Five artists, five years on
Exhibition presented by Vincent McEvoy and
Hypergallery (UK) / Browse Gallery (Europe)

Exhibition dates: 10th – 23rd January 2021

Locations: ONLINE at ON DISPLAY in the windows of the Caversham Picture Framer, 7 Church Rd, Reading, RG4 7AA

In celebration of his birthday and five years since we lost David Bowie, Hypergallery presents a pop-up exhibition at The Caversham Picture Framer, and online, featuring exquisite limited edition prints and affordable works by a collection of talented artists.

Contact: Emily Smeaton

+44 (0)7866 461227 (mobile)

caversham framer window

The artists on show:

Vincent McEvoy was the art director of Polydor in the 1970s. As such, he had unique access to some of the biggest names in Rock, including The Who, Bob Marley and Eric Clapton. In recent years he has rekindled his passion for silkscreens, producing powerful pop-artworks based on some of the memorabilia that he accumulated throughout his career.

Terry Pastor is a graphic artist who has worked for clients all across the world, creating iconic imagery with masterful flourishes of his airbrush. Best known for two images that jump-started the career of a young David Bowie, Hunky Dory and Ziggy Stardust, Terry has revisited and ‘remastered‘ his original source material in the creation of his stunningly sympathetic editions.

David Studwell is a contemporary British artist and print maker who harnesses the spirit of the sixties and seventies, the cult of celebrity and the legacy of Warhol to produce iconic screen prints. His works explore the darker side of fame, nostalgia and Americana. Private moments become graphically public, produced in bold and vivid colours. His silkscreens directly reference the counterculture cool of the sixties and seventies, with a cutting-edge contemporary style apparent in his striking juxtapositions of beauty, fame and stardom with a technicolour expose of inner vulnerability.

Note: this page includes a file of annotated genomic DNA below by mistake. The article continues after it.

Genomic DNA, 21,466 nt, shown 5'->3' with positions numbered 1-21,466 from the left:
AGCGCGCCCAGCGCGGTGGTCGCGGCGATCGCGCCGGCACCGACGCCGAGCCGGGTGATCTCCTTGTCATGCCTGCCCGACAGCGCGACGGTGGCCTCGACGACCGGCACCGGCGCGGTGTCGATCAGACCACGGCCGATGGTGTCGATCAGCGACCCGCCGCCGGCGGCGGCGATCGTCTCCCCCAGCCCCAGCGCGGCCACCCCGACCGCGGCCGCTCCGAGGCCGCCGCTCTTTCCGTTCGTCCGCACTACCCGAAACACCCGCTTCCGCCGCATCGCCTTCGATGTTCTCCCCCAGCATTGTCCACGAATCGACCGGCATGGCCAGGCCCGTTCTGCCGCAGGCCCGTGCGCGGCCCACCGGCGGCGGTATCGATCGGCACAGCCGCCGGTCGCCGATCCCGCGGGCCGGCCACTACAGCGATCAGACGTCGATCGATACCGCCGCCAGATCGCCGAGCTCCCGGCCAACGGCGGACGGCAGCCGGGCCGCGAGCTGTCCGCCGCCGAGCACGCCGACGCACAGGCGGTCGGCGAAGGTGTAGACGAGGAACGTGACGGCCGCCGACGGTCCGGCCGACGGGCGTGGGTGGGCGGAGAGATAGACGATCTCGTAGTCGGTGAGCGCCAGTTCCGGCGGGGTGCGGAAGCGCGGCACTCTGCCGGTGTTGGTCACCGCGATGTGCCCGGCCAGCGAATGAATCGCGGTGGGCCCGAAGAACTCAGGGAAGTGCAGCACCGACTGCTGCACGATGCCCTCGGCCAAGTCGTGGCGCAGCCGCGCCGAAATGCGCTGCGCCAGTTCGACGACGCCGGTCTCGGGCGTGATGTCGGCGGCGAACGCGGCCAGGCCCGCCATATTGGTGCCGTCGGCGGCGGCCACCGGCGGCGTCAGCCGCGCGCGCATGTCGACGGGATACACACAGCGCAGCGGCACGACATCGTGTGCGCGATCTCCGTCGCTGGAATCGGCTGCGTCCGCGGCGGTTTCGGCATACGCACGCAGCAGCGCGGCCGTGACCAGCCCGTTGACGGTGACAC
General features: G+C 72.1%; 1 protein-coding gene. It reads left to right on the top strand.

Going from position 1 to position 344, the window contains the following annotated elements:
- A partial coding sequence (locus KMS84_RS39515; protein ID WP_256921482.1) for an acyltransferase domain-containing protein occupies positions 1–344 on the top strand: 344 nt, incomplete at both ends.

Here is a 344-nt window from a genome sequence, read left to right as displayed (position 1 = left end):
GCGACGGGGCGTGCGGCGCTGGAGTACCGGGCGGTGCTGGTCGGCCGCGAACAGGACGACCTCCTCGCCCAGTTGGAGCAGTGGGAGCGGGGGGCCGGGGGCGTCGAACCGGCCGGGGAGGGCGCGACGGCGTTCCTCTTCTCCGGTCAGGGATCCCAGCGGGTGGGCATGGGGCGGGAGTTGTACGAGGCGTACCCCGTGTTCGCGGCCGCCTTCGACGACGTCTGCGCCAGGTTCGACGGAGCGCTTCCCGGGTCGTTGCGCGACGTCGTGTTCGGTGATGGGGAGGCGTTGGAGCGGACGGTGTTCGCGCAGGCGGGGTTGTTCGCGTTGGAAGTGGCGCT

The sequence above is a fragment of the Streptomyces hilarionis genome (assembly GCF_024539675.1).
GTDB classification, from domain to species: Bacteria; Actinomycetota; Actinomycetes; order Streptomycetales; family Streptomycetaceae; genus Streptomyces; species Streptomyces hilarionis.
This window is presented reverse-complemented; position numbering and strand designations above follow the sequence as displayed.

Christopher Makos is an American photographer and artist. He apprenticed with photographer Man Ray in Paris and collaborated with Andy Warhol, whom he showed how to use his first camera. Andy Warhol, good friend of Makos and frequent portrait subject, called Makos “the most modern photographer in America.” His photographs have been exhibited in galleries and museums such as the Guggenheim Museum in Bilbao, the Tate Modern in London and the Whitney Museum of American Art in New York.

Gray explores colour, elements of pop art and image manipulation; dipping images into paint, digitally re-colouring photographs and applying collaged additions allow him to take an image on a new journey by imposing his own identity. Inspired by artists and icons associated or involved in the pop art movement, we can see echoes of Andy Warhol’s Marilyn Monroe and David Hockney’s A Bigger Splash. Gray‘s use of everyday products and quick manufacturing processes give his work a feeling of universal accessibility. His materials play with the idea of immediacy: Fujifilm Instax film, digital photography, old and expired Polaroids. His first solo exhibition ‘Mused’ took place at Kirkby Gallery earlier this year.